This Week in the History of the Irish: June 1 - June 7

Maj. C. Donohue and D. Egan, 1869
Depicted somewhat imaginatively, O'Neill's soldiers launch their assault at Ridgeway. Above the harp on the Fenians' flag are the initials IRA. The Fenian army assumed the title "Irish Republican Army" during the invasion, a moniker resurrected in Ireland more than 50 years later.

DOMHNAIGH -- On June 1, 1866, the Fenian Brotherhood undertook the most famous action of its history: the invasion of Canada. Mexican and American Civil War veteran General "Fighting" Tom Sweeny planned the military action. The Fenians hoped to capture Canada, or a large portion of it, and make the British bargain for its return -- with Ireland's freedom as the price. To this day, there is controversy about the role of the American government in the invasion. The Fenians obtained most of their arms from surplus United States Army equipment, and many feel the government used the Fenians to pressure England into paying for damages inflicted on U.S. shipping by British-built Confederate sea raiders during the war. After a successful beginning with a rout at Ridgeway, the Fenians' plan fell apart when the mayor of Buffalo asked for U.S. Army help to close the border. Gen. George Meade arrived in Buffalo and closed the border, stranding Col. John O'Neill's men with no hope of relief and ending the invasion attempt. Significantly, on June 6, the British agreed to pay the U.S. 15 million dollars in war damages, and the U.S. passed neutrality laws designed to control the Fenians.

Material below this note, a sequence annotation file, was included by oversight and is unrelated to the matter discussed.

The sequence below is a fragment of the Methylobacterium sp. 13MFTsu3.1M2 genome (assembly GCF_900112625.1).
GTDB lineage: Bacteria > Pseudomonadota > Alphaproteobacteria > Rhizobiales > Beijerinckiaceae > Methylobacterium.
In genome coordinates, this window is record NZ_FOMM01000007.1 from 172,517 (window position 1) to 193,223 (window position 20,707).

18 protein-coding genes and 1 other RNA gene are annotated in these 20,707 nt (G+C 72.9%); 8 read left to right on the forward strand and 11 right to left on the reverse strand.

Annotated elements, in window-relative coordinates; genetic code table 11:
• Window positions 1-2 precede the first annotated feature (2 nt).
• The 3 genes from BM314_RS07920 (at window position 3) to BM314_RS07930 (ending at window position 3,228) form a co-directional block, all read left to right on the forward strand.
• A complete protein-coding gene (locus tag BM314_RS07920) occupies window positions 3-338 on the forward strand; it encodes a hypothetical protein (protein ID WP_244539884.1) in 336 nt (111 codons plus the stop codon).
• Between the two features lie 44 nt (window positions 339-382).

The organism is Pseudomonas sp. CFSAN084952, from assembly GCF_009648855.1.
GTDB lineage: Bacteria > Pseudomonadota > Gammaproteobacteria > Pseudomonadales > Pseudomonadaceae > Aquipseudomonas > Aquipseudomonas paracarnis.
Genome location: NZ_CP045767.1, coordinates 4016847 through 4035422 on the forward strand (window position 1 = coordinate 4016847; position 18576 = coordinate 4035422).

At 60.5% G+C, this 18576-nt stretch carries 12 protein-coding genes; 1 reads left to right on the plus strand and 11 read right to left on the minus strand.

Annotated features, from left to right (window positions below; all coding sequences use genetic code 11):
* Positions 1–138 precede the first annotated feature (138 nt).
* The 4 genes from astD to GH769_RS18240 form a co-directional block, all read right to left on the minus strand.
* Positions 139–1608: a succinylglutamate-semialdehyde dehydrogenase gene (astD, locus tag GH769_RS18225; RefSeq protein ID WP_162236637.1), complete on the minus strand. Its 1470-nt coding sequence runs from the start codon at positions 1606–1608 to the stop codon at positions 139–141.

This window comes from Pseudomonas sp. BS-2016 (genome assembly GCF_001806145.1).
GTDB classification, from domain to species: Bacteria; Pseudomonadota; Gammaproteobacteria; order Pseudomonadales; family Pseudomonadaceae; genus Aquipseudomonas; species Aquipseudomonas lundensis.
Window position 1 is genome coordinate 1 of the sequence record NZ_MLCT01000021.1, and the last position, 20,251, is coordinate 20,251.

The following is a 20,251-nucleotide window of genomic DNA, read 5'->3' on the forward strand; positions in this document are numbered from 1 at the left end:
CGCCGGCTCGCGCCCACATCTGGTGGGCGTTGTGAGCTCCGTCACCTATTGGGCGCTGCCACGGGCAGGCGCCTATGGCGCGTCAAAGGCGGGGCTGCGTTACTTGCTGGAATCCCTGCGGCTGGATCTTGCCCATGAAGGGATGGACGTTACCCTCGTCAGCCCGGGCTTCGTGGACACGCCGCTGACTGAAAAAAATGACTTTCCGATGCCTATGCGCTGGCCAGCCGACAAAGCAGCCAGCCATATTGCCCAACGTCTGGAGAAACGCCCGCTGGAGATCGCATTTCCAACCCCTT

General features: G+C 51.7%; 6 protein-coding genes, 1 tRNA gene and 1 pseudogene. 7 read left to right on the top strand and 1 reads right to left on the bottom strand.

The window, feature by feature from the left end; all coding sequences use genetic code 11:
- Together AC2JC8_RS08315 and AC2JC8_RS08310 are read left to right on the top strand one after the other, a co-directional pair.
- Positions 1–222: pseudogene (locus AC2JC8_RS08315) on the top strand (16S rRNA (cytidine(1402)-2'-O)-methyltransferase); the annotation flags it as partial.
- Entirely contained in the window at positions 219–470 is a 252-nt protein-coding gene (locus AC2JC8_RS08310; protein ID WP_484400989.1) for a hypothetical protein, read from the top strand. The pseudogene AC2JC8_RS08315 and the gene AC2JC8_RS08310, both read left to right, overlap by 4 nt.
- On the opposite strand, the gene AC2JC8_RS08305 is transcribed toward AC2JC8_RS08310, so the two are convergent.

LUAIN -- On June 2, 1567, Shane "the Proud" O'Neill (left) was murdered. The eldest son of Conn O'Neill, 1st Earl of Tyrone, Shane became chief of the O'Neills in 1559. Shane alternately fought and negotiated with the English through the years. In 1562, Shane went to London to make peace with Queen Elizabeth again. Returning home, he destroyed McDonnell settlements in Antrim to consolidate his power. But soon after he was defeated and driven from his lands by Hugh Dubh (Black Hugh) O'Donnell, and he was forced to seek refuge with those same McDonnells in Cushendon. They feigned friendship and took him in, but then murdered him. The head of Shane the Proud was then delivered to the English in Dublin, where it was stuck on a pole and placed on the northwest gate of the city.

MÁIRT -- On June 3, 1836, Dr. Barry O'Meara (left) died in London. Born in Ireland, O'Meara joined the British Navy in 1808, after he had been dismissed from the army for assisting in a duel. In July 1815 he was serving on the HMS Bellerophon when Napoleon surrendered on board. His knowledge of Italian impressed Napoleon and he requested O'Meara's services on St. Helena. O'Meara remained on St. Helena as Napoleon's personal physician until 1818, when his refusal to spy on the Emperor for the British governor of the island caused him to be dismissed from that post. On his return to London, O'Meara published two books criticizing the treatment of Napoleon on St. Helena. O'Meara also became involved in politics, helping to found the Reform Club. Dr. Barry O'Meara died from complications after catching a cold while attending one of Daniel O'Connell's political rallies in 1836.

James Connolly